22. Isoflavones

Contradictory reports are available on the influence of source of dietary protein and soy isoflavones on blood pressure. Therefore, Gilani et al. conducted a study to examine whether the source of dietary protein (casein vs. soybean protein, washed by alcohol to eliminate most isoflavones), dietary extracted soybean isoflavones and anthocyanins modulate the lifespan of Stroke-prone Spontaneously Hypertensive rats. The survival times and survival rates of animals fed casein and soybean protein diets were not statistically different. However, there was a significant effect of isoflavone or anthocyanins supplementation on survival times and survival rates. Death occurred significantly earlier in the isoflavones- or anthocyanins-supplemented groups [25].

23. Soybean resistant protein

The effect of soybean resistant protein on cholesterol levels in serum and the liver and fecal steroid excretion was examined. The protein downregulated hepatic cholesterol, probably because of elevated excretion of cholesterol and bile acids. The serum cholesterol level was not different as between resistant protein and other soy-derived proteins [26].

24. Isoflavone-deprived soy peptide

NF-gammaB mediates processes of carcinogenesis related to deregulation of the normal control of proliferation, angiogenesis, and metastasis. NF-gammaB suppression is associated with cancer chemoprevention. Heat shock protein 90 is important to NF-gammaB activation and stabilizes key proteins implicated in cell cycle control and apoptosis signaling. Administration of isoflavone-deprived soy peptide (3.3 g/rat/day) in the diet reduced the incidence of 7,12-dimethylbenz[alpha]anthracene (DMBA)-induced rat mammary ductal carcinomas, the number of tumors, and prolonged the latency period of tumor development compared to control diet animals. Isoflavone-deprived soy peptide downregulates the expression of heat shock protein 90, hence thwarting the signaling pathway that brings about NF-gammaB activation.It upregulates the expression of p21, p53, and caspase-3 proteins; and downregulates the expression of VEGF. In keeping with in vivo, treatment with the soy peptide inhibited growth and induced apoptosis in human breast MCF-7 tumor cells. [27].

25. Neutral PR-5protein

A gene designated as Glycine max osmotin-like protein, b isoform (GmOLPb, accession no. AB370233) encodes a putative protein with striking resemblance (89% identity) to chickpea PR-5b. In contrast to the two acidic isoforms of soybean PR-5 protein (GmOLPa and P21), GmOLPb possesses a C-terminal extension for possible vacuolar targeting and after maturation displays a calculated molecular mass of 21.9kDa and a pI of 6.0. Under conditions of high-salt stress, GmOLPb was highly induced in the leaves 18-72h after onset of the stress. Gene expression of P21e (a homolog of P21) was transiently induced by high-salt stress, but this occurred prior to the gene expression of GmOLPa and GmOLPb. Differential expression also was noted in studies employing methyl jasmonate and salicylic acid. These results suggested that each soybean PR-5 might have a unique function in the defensive system to protect the soybean plant from stress imposed by high salt, especially in the leaves [28].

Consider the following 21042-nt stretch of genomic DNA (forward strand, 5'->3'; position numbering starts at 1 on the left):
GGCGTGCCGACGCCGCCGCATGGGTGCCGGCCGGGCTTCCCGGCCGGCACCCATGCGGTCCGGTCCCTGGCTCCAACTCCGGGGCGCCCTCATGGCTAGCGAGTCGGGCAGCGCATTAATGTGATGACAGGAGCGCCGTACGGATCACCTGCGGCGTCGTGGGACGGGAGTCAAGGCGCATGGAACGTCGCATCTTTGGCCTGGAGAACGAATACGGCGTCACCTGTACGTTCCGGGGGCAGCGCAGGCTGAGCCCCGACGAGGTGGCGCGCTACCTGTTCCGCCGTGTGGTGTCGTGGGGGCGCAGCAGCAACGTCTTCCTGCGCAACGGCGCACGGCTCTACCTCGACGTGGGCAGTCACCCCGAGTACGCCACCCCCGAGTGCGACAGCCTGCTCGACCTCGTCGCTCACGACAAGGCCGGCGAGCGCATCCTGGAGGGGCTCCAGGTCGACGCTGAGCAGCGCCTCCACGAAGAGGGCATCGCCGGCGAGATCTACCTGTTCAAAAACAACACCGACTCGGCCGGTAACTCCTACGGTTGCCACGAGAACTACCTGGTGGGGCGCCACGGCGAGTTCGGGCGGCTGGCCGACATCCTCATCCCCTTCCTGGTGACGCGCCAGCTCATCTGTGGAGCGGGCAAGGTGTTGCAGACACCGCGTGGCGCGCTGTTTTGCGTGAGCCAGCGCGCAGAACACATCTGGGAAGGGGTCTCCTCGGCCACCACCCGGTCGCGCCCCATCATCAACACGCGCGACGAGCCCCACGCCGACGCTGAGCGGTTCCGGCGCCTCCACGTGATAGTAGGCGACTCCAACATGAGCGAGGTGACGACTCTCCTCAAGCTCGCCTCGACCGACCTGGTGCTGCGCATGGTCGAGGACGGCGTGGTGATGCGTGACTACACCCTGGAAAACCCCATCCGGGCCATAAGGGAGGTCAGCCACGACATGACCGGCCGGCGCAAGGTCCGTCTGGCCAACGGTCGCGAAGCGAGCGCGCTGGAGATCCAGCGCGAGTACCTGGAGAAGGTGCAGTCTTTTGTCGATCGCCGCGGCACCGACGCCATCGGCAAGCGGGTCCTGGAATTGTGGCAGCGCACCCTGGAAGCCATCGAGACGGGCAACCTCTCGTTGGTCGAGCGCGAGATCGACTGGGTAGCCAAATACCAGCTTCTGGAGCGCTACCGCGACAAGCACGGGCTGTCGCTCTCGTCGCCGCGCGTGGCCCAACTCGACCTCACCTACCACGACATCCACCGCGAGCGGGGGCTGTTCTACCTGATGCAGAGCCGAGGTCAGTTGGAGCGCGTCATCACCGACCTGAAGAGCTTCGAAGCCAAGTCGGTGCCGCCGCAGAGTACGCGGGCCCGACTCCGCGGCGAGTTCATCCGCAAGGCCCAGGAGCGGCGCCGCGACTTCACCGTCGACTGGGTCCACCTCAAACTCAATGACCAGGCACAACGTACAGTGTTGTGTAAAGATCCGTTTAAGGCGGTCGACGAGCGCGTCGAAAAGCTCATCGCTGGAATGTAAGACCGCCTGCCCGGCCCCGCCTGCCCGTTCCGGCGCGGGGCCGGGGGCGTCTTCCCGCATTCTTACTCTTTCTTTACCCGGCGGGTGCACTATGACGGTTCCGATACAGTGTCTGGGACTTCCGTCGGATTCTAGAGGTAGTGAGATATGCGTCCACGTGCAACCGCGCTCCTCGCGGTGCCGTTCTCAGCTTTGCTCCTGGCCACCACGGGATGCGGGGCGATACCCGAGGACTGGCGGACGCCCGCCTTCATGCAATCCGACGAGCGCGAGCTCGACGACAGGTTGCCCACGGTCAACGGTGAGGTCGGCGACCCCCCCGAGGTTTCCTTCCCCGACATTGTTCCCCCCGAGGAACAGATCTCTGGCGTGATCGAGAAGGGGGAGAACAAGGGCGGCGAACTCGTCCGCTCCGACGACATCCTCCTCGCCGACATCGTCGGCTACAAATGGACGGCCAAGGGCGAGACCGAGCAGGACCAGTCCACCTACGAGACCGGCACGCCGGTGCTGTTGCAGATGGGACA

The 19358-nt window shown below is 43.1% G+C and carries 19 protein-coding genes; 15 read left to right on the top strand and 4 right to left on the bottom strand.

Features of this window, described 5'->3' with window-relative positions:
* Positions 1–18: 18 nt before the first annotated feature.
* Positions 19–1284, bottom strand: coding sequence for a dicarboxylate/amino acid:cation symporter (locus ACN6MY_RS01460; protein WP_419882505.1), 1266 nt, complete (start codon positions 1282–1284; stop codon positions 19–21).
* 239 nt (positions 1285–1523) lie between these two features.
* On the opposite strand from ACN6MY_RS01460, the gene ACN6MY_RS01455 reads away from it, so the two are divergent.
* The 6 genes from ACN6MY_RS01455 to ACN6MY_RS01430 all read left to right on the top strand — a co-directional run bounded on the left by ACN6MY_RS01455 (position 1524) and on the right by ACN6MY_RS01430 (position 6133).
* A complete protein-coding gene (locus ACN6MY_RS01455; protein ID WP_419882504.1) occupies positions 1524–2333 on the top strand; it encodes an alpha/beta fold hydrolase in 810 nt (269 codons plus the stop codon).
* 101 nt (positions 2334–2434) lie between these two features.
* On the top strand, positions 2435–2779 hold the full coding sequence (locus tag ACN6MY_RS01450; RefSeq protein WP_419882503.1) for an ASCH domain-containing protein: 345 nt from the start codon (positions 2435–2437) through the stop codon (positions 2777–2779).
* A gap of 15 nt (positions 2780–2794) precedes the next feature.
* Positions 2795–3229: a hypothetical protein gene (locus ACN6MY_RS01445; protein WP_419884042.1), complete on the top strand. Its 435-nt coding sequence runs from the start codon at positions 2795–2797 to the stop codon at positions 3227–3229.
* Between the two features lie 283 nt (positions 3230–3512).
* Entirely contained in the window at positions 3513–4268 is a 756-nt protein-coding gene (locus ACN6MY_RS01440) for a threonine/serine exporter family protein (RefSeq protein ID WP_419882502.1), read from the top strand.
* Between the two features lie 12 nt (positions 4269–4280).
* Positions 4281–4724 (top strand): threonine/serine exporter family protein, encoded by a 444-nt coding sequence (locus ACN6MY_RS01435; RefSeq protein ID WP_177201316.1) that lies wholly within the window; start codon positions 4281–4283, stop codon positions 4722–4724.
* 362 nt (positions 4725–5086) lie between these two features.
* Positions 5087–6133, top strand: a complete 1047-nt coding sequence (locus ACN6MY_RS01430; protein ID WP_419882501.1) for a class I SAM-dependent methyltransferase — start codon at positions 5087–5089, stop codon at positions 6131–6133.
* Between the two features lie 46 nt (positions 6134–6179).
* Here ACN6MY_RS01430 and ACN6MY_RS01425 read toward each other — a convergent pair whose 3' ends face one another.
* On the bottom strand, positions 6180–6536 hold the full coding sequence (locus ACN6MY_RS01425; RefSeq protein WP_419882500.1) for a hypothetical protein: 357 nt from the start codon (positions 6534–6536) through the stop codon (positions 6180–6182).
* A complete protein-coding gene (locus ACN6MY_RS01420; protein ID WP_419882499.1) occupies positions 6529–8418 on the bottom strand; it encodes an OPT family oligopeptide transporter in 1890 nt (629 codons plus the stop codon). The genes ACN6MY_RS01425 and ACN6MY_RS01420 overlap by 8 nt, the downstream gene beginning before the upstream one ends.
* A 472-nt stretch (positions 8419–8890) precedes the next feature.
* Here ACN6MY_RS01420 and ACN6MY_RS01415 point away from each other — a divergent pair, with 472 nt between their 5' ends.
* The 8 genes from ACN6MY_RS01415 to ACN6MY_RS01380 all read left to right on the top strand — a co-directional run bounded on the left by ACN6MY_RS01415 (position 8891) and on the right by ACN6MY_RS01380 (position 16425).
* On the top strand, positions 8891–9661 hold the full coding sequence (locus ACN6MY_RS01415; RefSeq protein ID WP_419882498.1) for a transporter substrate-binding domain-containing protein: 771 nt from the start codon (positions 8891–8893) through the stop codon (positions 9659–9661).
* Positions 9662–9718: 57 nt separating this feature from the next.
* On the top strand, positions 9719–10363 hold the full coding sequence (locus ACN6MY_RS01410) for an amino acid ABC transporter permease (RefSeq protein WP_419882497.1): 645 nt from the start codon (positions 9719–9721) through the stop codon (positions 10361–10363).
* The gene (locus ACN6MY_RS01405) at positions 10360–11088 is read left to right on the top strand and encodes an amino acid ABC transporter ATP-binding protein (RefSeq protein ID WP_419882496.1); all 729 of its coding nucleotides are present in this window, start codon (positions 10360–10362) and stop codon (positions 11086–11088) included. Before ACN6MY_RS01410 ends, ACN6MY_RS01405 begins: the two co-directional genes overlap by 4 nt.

26. New defense gene

The SbPRP gene putatively encodes a bimodular protein with 126 amino acids similar to developmentally regulated proteins in other plants. It has a distinct proline-rich domain (17 amino acids) and a long hydrophobically cysteine-rich domain (84 amino acids). Its steady-state mRNA level accumulated differentially in response to salicylic acid, and to the inoculation of soybean mosaic virus Sa strain. It responded to drought treatment and salt stress. It appears that SbPRP plays a defense role in soybean [29].

27. SBTX, a new toxic protein distinct from soyatoxin

SBTX is a 44-kDa basic glycoprotein composed of a 27-kDa polypeptide chain and a 17-kDa polypeptide chain linked by a disulfide bond. The N-terminal sequences of the 44 and 27 kDa chains were identical. The secondary structure content was 35 % alpha-helix, 13% beta-strand and beta-sheet, 27 % beta-turn, 25 % unordered, and 1 % aromatic residues. SBTX lacked protease-inhibitory and hemagglutinating activities, but was immunologically related to other toxic proteins, such as soyatoxin and canatoxin, and cross-reacted weekly with soybean trypsin inhibitor and agglutinin. It inhibited the growth of Cercospora sojina, a fungus causing frogeye leaf spot in soybeans at a concentration much lower than the lethal dose to mice. Thus it may be useful for the development of transgenic plants with augmented resistance to pathogens [30].

28. Ferritin

Soybean seed ferritin contains a great deal of bioavailable iron and is important for human iron supplementation and prevention of anemia caused by iron deficiency. Dong et al [31] employed a rapid and simple Escherichia coli expression system for producing the soybean seed ferritin complex. The two subunits, H-2 and H-1, were encoded in a single plasmid, and optimal expression was accomplished by coexpressing in addition a team of molecular chaperones, trigger factor and GroEL-GroES. The His-tagged ferritin complex was purified by Ni2+ affinity chromatography. An intact ferritin complex was obtained following His-tagged enterokinase digestion [31].

29. Peroxisomal proteins

Peroxisomal proteins comprise enzymes for metabolite transport, stress response, fatty acid beta-oxidation, the glyoxylate cycle, and photorespiratory glycolate metabolism, an enoyl-CoA hydratase/isomerase family protein, a short-chain dehydrogenase/reductase family protein, 3-hydroxyacyl-CoA dehydrogenase-like protein, and a voltage-dependent anion-selective channel protein [32].

30. Calmodulin